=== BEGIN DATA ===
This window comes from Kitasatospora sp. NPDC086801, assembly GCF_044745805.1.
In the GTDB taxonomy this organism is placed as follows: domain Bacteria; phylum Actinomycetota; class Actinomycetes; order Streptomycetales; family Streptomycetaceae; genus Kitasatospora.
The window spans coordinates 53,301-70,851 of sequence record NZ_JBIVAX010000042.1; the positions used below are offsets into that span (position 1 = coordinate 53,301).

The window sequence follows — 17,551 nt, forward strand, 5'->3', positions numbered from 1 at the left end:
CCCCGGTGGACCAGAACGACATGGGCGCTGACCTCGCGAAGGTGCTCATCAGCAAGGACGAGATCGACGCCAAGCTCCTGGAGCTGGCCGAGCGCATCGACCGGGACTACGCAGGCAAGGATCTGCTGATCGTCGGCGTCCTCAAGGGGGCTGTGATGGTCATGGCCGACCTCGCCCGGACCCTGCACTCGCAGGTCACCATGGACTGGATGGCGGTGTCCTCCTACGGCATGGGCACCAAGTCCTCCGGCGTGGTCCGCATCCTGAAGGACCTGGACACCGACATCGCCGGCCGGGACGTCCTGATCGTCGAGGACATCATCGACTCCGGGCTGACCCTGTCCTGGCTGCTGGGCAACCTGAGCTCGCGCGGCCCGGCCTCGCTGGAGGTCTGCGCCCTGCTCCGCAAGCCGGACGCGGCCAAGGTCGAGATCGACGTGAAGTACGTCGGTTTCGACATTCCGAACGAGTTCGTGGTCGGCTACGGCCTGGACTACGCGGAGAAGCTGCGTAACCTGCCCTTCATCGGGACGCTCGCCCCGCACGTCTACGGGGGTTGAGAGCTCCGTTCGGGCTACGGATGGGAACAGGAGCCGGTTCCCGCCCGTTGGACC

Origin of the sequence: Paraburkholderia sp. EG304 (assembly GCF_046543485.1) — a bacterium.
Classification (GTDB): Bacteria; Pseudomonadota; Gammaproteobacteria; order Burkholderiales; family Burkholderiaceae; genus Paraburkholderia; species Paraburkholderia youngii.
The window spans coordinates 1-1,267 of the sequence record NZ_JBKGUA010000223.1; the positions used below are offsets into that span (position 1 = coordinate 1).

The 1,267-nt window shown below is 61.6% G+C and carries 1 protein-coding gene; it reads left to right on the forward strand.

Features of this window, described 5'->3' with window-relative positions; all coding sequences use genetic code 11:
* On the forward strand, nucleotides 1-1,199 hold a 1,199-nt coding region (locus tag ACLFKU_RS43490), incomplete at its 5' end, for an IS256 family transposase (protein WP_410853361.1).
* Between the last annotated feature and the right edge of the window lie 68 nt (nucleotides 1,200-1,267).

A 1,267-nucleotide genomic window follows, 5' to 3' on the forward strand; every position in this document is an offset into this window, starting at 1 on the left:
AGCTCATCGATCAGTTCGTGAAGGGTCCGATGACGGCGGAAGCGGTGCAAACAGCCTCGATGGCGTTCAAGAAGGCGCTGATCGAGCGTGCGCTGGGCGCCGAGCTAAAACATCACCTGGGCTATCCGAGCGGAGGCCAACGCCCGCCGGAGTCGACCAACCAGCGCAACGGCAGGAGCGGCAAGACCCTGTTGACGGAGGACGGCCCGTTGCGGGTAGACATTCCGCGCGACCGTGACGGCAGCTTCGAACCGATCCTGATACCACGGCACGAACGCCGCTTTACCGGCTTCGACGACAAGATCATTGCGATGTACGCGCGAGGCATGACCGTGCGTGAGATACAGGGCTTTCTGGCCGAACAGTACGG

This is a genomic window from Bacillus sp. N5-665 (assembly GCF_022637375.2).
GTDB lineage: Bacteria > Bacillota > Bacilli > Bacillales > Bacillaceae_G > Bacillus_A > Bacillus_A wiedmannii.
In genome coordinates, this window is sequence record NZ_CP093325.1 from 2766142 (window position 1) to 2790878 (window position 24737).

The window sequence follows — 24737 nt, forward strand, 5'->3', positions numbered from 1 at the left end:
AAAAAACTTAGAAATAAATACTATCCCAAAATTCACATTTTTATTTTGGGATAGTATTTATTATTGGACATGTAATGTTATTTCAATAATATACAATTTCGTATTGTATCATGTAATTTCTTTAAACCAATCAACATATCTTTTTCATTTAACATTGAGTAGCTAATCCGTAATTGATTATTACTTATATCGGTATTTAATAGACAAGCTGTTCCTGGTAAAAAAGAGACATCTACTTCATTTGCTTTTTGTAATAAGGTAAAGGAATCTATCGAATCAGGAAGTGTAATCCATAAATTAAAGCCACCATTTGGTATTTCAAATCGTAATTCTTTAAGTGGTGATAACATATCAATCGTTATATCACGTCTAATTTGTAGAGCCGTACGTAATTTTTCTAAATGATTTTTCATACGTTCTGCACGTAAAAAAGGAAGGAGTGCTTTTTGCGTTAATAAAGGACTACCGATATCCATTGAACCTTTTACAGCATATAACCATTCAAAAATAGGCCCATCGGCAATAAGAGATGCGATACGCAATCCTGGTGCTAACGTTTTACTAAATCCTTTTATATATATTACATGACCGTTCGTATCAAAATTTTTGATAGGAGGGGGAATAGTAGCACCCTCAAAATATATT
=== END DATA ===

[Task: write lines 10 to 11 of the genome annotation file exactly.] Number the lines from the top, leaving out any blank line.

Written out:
Features of this window, described 5'->3' with window-relative positions; all coding sequences use genetic code 11:
* On the forward strand, nucleotides 1-1,199 hold a 1,199-nt coding region (locus tag ACLFKU_RS43490), incomplete at its 5' end, for an IS256 family transposase (protein WP_410853361.1).